Israel’s HelpAround announces $6 million financing round

The company says it will “accelerate its growth into the specialty drug market”

Close up of a man using mobile smart phone (photo credit: INGIMAGE)
Close up of a man using mobile smart phone
(photo credit: INGIMAGE)
HelpAround, Inc., which developed the HelpAround Mobile Patient Concierge Platform, announced Tuesday its $6 million financing round, completing the initial closing of its round. It anticipates the final closing in the first quarter of 2020, according to a release.
“Our top priority is to provide patients with a private, secure experience that fits their individual lives,” said Yishai Knobel, co-founder and chief executive officer of HelpAround.
Knobel and his co-founder are both graduates of Mamram, the IDF Center of Computing and Information Systems. Although they mostly operate in the United States, they still have an office in Herzliya.
The platform enables drug manufacturers to adapt therapy onboarding and trial protocols to the human behind the smartphone, a release said. It also helps patients navigate complex treatments by matching available patient services to the patient’s real-life profile and lifestyle: targeted affordability options, matching to similar peers, on-the-go chat support and more.
The funding round was led by IQVIA, a leading global provider of advanced analytics, technology solutions and contract research services to the life sciences industry. One of IQVIA’s executives will be joining HelpAround’s board of directors.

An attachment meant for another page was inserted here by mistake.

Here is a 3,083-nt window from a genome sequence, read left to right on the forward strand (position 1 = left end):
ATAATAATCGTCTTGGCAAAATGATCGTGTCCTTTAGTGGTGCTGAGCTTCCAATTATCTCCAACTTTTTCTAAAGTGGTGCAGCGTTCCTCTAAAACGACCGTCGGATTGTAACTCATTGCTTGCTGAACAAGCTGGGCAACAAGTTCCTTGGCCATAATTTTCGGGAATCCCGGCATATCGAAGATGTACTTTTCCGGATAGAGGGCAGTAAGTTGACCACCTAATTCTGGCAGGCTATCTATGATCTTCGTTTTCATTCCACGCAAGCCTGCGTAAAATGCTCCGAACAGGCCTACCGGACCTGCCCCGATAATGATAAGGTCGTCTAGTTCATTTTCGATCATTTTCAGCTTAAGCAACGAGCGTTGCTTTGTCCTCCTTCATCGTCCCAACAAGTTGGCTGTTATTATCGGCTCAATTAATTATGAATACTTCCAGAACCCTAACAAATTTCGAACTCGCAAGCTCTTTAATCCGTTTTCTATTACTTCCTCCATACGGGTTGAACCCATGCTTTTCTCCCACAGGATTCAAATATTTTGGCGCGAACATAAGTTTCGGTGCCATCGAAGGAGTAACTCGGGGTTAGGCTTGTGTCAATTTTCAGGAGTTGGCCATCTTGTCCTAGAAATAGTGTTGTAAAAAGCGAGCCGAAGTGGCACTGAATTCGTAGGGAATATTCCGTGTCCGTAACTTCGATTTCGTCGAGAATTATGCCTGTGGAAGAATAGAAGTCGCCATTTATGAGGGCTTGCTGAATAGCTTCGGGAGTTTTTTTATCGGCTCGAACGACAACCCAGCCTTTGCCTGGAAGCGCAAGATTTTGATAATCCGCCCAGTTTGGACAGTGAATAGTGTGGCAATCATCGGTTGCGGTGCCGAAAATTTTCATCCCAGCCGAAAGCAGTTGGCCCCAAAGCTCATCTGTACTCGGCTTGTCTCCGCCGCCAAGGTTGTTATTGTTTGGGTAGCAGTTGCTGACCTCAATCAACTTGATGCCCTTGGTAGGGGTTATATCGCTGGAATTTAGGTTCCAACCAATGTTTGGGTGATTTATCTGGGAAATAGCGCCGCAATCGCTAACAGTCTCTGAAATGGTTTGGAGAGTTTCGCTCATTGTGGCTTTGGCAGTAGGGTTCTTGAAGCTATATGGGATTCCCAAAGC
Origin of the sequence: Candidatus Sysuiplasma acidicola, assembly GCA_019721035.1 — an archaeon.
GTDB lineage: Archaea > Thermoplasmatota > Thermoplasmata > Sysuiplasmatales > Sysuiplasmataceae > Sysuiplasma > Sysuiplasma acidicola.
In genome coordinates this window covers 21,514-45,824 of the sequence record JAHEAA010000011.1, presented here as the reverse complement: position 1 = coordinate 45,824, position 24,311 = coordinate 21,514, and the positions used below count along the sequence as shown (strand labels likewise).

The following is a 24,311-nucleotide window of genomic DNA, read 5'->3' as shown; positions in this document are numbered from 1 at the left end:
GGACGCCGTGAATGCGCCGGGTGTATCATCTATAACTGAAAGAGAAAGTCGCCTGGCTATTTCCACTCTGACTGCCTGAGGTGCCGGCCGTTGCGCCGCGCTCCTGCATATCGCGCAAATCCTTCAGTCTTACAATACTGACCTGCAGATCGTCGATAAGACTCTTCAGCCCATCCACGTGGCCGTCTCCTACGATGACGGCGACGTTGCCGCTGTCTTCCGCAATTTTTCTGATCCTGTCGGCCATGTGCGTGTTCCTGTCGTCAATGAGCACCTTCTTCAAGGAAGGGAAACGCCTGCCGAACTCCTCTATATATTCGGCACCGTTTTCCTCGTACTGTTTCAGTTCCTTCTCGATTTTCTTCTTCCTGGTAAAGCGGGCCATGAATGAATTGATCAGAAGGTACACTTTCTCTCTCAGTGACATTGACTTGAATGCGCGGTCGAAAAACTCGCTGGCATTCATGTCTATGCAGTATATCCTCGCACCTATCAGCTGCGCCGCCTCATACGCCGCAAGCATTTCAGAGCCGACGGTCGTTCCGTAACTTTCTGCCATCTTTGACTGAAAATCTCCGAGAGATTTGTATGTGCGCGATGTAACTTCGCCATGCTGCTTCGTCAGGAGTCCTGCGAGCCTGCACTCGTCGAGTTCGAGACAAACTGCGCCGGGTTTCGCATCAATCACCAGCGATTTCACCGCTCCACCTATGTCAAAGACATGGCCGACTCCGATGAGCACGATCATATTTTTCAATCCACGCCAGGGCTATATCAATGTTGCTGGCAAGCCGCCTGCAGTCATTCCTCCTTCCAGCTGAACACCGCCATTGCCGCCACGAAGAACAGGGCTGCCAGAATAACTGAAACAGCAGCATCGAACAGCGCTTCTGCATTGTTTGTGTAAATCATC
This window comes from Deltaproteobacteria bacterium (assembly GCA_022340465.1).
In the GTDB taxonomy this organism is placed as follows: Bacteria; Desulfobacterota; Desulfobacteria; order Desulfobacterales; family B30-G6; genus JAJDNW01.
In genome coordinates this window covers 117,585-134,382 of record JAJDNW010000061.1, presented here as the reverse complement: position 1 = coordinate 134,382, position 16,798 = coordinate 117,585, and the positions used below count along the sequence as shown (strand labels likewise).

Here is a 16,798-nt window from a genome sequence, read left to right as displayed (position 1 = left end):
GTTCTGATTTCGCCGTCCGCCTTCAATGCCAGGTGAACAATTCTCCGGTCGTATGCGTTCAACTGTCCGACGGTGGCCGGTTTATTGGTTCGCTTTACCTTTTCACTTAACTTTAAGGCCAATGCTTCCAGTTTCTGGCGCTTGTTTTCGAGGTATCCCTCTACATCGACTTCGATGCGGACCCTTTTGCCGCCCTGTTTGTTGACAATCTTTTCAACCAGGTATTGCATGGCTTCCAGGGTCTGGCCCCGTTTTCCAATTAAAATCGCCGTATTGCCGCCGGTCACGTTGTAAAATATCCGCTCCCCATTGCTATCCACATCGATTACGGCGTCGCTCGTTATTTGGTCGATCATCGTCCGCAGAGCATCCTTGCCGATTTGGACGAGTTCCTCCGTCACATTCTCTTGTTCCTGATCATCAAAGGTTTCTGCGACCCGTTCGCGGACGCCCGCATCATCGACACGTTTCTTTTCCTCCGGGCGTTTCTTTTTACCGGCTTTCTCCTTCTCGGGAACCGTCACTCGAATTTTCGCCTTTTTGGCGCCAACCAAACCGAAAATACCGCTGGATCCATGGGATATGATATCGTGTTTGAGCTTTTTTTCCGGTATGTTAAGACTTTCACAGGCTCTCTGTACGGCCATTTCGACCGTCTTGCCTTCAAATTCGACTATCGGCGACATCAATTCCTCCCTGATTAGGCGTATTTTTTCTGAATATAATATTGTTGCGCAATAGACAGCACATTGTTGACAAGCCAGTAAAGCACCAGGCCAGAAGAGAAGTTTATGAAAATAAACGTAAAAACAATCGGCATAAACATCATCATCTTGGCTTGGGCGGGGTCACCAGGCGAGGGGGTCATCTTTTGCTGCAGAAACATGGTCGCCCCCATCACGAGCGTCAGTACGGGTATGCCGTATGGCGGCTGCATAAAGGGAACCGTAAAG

In a release, HelpAround said it “intends to use the funding to accelerate its growth into the specialty drug market, where approximately 35% of patients discontinue therapy before the first refill.”
Knobel added that, “We are excited to have IQVIA lead the round and work with us on the joint mission to improve the lives of millions of patients who are struggling to follow their prescribed therapies.”
Gregg Dearhammer, senior vice president of data sciences, safety and regulatory at IQVIA, said, “We believe their unique passive data and AIML technology will detect when patients are not adherent to trial protocols, enabling site coordinators and other HCPs to engage on patients’ behalf.”
Knobel is the former head of mobile health at AgaMatrix, which launched its first iPhone-connected glucose meter with Sanofi while he was there. HelpAround saw success from its beginning in 2014. That year, the company presented at the annual Healthcare
Information and Management Systems Society (HIMSS) conference. An article about HelpAround reported that the company had thousands of users after only two months of operation and that 30% of them reported using the app every day.
“Research has shown that peer support drives medical outcomes,” Knobel said.